Document Type

Journal Article

Publication Title

eLife

ISSN

2050-084X

Volume

8

PubMed ID

30681412

Publisher

eLife Sciences Publications, Ltd

School

School of Medical and Health Sciences

RAS ID

28150

Funders

Melanoma Research Alliance Investigator Grant Award Number: 346859 2015-2018 Graeme J Walker

Comments

Originally published as: Ferguson, B., Handoko, H. Y., Mukhopadhyay, P., Chitsazan, A., Balmer, L., Morahan, G., & Walker, G. J. (2019). Different genetic mechanisms mediate spontaneous versus UVR-induced malignant melanoma. eLife, 8, Article e42424. Original publication available here

Abstract

Genetic variation conferring resistance and susceptibility to carcinogen-induced tumorigenesis is frequently studied in mice. We have now turned this idea to melanoma using the collaborative cross (CC), a resource of mouse strains designed to discover genes for complex diseases. We studied melanoma-prone transgenic progeny across seventy CC genetic backgrounds. We mapped a strong quantitative trait locus for rapid onset spontaneous melanoma onset to Prkdc, a gene involved in detection and repair of DNA damage. In contrast, rapid onset UVR-induced melanoma was linked to the ribosomal subunit gene Rrp15. Ribosome biogenesis was upregulated in skin shortly after UVR exposure. Mechanistically, variation in the ‘usual suspects’ by which UVR may exacerbate melanoma, defective DNA repair, melanocyte proliferation, or inflammatory cell infiltration, did not explain melanoma susceptibility or resistance across the CC. Instead, events occurring soon after exposure, such as dysregulation of ribosome function, which alters many aspects of cellular metabolism, may be important.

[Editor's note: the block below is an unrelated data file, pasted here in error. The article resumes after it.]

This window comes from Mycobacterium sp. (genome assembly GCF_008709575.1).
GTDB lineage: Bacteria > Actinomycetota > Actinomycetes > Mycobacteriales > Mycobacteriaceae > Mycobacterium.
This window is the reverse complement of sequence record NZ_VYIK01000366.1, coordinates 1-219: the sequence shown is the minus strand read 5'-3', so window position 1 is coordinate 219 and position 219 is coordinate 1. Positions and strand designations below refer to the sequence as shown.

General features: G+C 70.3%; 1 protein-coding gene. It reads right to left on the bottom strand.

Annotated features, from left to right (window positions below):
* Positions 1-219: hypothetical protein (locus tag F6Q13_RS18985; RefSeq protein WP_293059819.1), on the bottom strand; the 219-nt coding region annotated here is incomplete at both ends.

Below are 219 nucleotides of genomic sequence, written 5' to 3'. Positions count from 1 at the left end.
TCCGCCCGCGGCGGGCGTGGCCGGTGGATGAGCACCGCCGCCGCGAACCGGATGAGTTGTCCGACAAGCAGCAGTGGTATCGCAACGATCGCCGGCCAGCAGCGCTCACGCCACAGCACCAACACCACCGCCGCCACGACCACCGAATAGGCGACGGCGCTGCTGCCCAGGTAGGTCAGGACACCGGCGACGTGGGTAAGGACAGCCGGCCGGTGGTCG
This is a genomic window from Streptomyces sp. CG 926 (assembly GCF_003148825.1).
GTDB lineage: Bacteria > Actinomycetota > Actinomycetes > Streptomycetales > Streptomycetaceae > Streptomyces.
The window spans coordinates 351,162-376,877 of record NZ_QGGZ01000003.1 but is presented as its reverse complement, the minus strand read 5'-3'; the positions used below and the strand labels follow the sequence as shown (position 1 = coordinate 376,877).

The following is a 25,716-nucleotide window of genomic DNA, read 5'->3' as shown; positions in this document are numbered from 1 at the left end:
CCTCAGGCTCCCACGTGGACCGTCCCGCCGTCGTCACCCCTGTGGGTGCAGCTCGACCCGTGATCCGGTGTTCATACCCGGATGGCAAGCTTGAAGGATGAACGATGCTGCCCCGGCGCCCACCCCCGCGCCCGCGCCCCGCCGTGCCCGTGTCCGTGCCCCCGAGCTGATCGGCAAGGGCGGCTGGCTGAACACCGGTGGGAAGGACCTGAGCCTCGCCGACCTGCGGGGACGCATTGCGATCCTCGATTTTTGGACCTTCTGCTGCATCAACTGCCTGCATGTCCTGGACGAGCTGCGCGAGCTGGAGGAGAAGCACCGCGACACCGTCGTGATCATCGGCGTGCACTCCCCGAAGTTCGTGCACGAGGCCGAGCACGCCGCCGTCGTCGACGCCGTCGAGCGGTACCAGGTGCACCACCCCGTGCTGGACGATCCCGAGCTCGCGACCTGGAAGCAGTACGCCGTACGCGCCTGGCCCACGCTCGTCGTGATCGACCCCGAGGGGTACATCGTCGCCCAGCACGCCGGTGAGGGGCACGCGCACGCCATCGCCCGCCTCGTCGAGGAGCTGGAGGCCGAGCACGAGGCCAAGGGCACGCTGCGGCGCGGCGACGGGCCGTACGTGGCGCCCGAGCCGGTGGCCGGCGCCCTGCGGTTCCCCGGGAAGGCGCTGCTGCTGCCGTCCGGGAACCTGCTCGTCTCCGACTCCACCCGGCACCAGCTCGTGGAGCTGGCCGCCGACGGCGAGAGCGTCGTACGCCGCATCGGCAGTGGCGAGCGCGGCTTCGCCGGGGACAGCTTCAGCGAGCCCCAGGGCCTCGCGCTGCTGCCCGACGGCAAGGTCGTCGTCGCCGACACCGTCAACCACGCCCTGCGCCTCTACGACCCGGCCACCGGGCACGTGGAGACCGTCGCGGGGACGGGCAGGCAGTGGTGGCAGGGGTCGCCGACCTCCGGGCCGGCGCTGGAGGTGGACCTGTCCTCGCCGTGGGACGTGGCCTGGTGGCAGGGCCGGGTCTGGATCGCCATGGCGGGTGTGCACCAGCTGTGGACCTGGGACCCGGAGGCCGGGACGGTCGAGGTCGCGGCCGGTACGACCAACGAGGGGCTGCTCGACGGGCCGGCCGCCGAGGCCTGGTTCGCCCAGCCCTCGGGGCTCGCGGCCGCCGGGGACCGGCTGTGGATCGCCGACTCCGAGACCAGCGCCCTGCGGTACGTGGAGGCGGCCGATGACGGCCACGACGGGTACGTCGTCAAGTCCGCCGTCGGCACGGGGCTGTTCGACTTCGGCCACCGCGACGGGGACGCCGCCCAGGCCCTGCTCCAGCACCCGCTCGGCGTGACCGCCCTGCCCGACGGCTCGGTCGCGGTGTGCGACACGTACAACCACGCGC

DOI

10.7554/eLife.42424

Creative Commons License

Creative Commons Attribution 4.0 License
This work is licensed under a Creative Commons Attribution 4.0 License.

Included in

Oncology Commons

Share

 
COinS